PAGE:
The Ontario Human Rights Tribunal has decided, through an interim finding, that a woman’s miscarriage is a disability. This could be the first ruling of its kind, one that might suggest a large-scale shift in the province’s disability law.
The decision comes by way of a wrongful dismissal case involving Winnie Mou.
The Markham, Ontario woman suffered a slip-and-fall in January 2013 that kept her from work for weeks. In that same year, she experienced the death of a family member, as well as a miscarriage.
She was fired by her employer in February 2014 over alleged performance issues. Her employer, MHPM Project Leaders, argued that health-related absences and a disability are separate under the law.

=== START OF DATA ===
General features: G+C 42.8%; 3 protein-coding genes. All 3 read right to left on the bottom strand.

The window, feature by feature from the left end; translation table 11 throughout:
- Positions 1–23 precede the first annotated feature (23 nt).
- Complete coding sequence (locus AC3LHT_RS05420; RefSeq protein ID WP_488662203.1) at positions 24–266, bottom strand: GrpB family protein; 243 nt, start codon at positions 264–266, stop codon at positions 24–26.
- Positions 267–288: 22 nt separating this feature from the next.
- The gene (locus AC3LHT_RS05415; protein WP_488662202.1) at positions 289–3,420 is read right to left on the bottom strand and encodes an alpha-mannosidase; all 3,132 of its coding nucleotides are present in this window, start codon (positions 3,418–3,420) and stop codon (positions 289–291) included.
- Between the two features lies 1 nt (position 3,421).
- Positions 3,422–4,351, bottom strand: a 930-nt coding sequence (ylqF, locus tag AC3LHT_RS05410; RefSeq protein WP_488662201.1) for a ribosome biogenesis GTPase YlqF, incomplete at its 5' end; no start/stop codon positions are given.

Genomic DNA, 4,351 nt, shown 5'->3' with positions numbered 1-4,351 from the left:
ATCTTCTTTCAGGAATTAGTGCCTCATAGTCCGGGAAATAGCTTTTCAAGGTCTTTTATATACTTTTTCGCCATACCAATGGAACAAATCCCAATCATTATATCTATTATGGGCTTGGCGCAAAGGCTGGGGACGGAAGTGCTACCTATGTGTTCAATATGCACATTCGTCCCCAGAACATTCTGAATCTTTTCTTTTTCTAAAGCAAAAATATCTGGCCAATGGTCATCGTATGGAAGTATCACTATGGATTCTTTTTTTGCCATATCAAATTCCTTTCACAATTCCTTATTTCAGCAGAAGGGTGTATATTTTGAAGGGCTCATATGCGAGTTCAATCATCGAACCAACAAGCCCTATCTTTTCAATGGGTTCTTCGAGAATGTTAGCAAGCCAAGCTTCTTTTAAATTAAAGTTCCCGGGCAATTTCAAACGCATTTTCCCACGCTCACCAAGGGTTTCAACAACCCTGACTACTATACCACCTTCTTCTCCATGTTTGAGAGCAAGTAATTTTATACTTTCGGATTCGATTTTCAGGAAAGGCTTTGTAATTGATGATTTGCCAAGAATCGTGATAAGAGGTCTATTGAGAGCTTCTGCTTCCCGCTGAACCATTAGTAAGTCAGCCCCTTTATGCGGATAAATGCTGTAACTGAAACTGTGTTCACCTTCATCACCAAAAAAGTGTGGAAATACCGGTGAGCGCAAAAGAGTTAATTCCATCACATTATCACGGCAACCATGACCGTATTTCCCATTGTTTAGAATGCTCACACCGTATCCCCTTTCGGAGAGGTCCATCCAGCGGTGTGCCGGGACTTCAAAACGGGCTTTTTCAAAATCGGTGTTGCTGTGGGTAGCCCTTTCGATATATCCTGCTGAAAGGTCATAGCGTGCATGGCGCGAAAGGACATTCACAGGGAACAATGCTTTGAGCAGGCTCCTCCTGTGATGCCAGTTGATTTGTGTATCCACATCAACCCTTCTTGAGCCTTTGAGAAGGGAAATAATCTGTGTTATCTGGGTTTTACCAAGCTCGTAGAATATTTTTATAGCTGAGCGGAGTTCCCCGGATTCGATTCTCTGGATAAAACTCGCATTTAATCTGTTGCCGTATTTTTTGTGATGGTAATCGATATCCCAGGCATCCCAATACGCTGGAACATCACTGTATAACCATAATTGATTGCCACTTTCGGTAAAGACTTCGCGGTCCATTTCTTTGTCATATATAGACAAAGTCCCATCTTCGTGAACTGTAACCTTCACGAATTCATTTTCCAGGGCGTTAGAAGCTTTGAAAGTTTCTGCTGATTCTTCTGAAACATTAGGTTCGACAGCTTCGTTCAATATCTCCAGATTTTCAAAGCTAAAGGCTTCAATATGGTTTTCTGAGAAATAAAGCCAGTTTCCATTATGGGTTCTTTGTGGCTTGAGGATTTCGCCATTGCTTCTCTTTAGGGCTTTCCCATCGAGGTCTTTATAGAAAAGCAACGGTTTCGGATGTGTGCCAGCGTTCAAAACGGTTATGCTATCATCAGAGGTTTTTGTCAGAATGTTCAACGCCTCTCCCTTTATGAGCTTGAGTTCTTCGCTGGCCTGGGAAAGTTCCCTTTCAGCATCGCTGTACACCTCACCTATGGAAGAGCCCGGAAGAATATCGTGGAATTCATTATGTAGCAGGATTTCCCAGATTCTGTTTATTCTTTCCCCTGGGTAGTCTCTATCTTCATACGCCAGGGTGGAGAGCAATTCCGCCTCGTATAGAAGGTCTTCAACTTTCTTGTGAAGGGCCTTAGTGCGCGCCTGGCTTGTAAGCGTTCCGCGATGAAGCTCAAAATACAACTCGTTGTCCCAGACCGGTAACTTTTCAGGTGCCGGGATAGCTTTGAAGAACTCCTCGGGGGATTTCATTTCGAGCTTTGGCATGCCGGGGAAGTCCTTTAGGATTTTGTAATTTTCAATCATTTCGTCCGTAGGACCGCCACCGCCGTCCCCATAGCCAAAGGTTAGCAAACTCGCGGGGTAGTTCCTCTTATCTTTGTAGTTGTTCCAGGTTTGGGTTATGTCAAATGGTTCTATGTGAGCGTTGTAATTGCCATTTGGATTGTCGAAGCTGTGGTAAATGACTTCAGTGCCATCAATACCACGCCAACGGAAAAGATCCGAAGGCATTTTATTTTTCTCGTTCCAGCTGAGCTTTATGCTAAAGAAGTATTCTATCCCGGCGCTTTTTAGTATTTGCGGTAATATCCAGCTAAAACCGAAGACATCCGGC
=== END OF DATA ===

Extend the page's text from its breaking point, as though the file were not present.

Adjudicator Jennifer Scott disagreed, deciding that Mou’s “miscarriage is a disability.”
“I acknowledge that a miscarriage may be covered under the ground of sex or as an intersection of sex and disability. It also is not a common ailment, and it is certainly not transitory. It is clear from the applicant’s testimony that she continues to experience significant emotional distress from the miscarriage even today.”
This decision significantly expands the definition of what constitutes a disability.
Traditionally, a disability was a serious medical condition that is likely to impact they person long term. This decision suggests that even more “temporary” medical conditions may get the protections understand the human rights code.
Chuck Tahirali, Senior HR Consultant with Samfiru Tumarkin LLP, explained what the decision means to employers and employees.
Read more about wrongful dismissals here.